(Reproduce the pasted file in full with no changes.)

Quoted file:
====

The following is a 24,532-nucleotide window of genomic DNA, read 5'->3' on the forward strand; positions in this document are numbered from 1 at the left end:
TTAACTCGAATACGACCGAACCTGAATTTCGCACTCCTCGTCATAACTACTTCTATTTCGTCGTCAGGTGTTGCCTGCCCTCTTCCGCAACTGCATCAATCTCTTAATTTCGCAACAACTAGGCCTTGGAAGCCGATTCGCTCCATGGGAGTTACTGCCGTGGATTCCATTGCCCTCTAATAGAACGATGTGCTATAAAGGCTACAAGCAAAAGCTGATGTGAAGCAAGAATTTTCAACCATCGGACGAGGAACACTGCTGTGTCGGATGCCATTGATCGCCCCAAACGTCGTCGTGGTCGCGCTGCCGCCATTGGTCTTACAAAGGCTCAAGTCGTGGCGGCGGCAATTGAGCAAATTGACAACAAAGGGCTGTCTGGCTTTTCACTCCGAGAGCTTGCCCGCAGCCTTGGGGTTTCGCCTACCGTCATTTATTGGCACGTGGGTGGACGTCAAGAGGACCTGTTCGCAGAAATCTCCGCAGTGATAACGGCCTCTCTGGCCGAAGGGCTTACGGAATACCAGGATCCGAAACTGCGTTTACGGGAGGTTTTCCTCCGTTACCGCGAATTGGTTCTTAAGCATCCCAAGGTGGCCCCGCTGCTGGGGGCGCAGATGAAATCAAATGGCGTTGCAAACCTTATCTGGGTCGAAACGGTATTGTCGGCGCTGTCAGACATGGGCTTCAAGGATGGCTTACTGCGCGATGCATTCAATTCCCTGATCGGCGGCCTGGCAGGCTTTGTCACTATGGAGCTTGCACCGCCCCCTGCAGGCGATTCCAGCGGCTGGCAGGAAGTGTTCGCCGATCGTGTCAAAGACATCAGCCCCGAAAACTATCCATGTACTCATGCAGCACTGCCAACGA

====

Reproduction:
The following is a 24,532-nucleotide window of genomic DNA, read 5'->3' on the forward strand; positions in this document are numbered from 1 at the left end:
TTAACTCGAATACGACCGAACCTGAATTTCGCACTCCTCGTCATAACTACTTCTATTTCGTCGTCAGGTGTTGCCTGCCCTCTTCCGCAACTGCATCAATCTCTTAATTTCGCAACAACTAGGCCTTGGAAGCCGATTCGCTCCATGGGAGTTACTGCCGTGGATTCCATTGCCCTCTAATAGAACGATGTGCTATAAAGGCTACAAGCAAAAGCTGATGTGAAGCAAGAATTTTCAACCATCGGACGAGGAACACTGCTGTGTCGGATGCCATTGATCGCCCCAAACGTCGTCGTGGTCGCGCTGCCGCCATTGGTCTTACAAAGGCTCAAGTCGTGGCGGCGGCAATTGAGCAAATTGACAACAAAGGGCTGTCTGGCTTTTCACTCCGAGAGCTTGCCCGCAGCCTTGGGGTTTCGCCTACCGTCATTTATTGGCACGTGGGTGGACGTCAAGAGGACCTGTTCGCAGAAATCTCCGCAGTGATAACGGCCTCTCTGGCCGAAGGGCTTACGGAATACCAGGATCCGAAACTGCGTTTACGGGAGGTTTTCCTCCGTTACCGCGAATTGGTTCTTAAGCATCCCAAGGTGGCCCCGCTGCTGGGGGCGCAGATGAAATCAAATGGCGTTGCAAACCTTATCTGGGTCGAAACGGTATTGTCGGCGCTGTCAGACATGGGCTTCAAGGATGGCTTACTGCGCGATGCATTCAATTCCCTGATCGGCGGCCTGGCAGGCTTTGTCACTATGGAGCTTGCACCGCCCCCTGCAGGCGATTCCAGCGGCTGGCAGGAAGTGTTCGCCGATCGTGTCAAAGACATCAGCCCCGAAAACTATCCATGTACTCATGCAGCACTGCCAACGA